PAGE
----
In Scotland, many people continued to speak Gaelic while the Scots language also evolved. Several poets began to write in the Scots language, including John Barbour, who penned The Bruce, a poem about the Battle of Bannockburn.
The Middle Ages saw a transformation in the architecture of Britain. Castles were erected in numerous locations throughout Britain and Ireland, largely for defense. While many stand in ruins today, others, such as Windsor and Edinburgh, are still in use. Grand cathedrals, such as Lincoln Cathedral, were also built and continue to serve as places of worship. Many of these cathedrals boasted stained glass windows depicting stories from the Bible and Christian saints, with the glass in York Minster being a well-known example.
During this period, England emerged as a significant trading nation, with English wool being a particularly valuable export. Foreigners arrived in England to trade and work, many of whom possessed specialized skills. This group included weavers from France, engineers from Germany, glass manufacturers from Italy, and canal builders from Holland.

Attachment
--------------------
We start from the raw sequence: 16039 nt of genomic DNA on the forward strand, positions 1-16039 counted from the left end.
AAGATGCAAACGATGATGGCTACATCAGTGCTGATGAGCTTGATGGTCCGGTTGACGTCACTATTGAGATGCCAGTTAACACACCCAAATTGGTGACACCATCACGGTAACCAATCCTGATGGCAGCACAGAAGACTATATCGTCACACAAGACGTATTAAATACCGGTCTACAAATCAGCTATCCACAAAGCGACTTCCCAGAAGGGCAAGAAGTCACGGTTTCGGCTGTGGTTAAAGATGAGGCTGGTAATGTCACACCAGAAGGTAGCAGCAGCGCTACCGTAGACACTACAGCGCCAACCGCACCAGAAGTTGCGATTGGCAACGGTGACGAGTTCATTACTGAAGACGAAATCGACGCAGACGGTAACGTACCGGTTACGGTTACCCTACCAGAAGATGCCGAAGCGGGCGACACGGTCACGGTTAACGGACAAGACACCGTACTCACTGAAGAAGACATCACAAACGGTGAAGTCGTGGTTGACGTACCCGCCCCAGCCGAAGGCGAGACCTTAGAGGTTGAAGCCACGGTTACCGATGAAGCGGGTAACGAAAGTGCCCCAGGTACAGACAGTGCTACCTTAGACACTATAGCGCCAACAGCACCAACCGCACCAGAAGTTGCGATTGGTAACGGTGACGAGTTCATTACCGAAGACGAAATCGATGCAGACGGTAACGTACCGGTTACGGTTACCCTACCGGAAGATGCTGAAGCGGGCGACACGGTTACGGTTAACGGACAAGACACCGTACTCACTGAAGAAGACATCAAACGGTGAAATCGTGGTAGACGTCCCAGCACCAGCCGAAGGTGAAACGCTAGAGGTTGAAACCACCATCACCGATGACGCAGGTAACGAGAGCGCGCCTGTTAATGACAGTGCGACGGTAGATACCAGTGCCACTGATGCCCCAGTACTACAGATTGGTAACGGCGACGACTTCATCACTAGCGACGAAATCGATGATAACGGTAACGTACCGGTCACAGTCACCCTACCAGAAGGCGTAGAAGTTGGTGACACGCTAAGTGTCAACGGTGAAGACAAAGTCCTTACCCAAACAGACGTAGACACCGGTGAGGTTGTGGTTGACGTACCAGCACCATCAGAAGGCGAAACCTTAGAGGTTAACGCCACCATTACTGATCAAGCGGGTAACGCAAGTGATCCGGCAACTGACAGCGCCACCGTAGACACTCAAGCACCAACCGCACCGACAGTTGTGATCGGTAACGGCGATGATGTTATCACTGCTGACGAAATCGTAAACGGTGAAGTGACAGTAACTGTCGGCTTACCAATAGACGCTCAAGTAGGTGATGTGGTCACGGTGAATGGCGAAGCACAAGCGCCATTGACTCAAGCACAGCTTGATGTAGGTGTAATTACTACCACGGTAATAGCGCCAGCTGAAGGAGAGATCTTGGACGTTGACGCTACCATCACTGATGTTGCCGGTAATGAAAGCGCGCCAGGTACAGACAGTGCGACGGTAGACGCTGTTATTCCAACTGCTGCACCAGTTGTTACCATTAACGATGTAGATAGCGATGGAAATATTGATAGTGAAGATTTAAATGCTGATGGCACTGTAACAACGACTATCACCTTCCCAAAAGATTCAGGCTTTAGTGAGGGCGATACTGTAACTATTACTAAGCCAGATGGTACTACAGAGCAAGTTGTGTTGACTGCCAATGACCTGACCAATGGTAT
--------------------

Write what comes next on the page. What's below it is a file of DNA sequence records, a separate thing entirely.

The Wars of the Roses

The Wars of the Roses was a civil war that started in 1455, fought to determine the rightful king of England. The war was between the supporters of two rival families: the House of Lancaster, represented by a red rose, and the House of York, symbolized by a white rose. This conflict reached its climax with the Battle of Bosworth Field in 1485, where King Richard III from the House of York was killed. Following the battle, Henry Tudor, who led the House of Lancaster, ascended to the throne as King Henry VII. To unify the warring factions, Henry married Elizabeth of York, King Richard III's niece. This union marked the beginning of the House of Tudor, whose symbol was a red rose with a white rose at its center, signifying the alliance between the Houses of Lancaster and York.

Make Sure You Understand

  • The Middle Ages was a period of frequent wars, both within the British Isles and overseas.
  • Parliament began to develop, starting as the king's council and evolving into two separate Houses.
  • Land was owned through a system known as feudalism.
  • The Black Death caused significant social changes due to massive population loss.
  • English language and culture evolved significantly during this period.
  • The Wars of the Roses led to the establishment of the House of Tudor.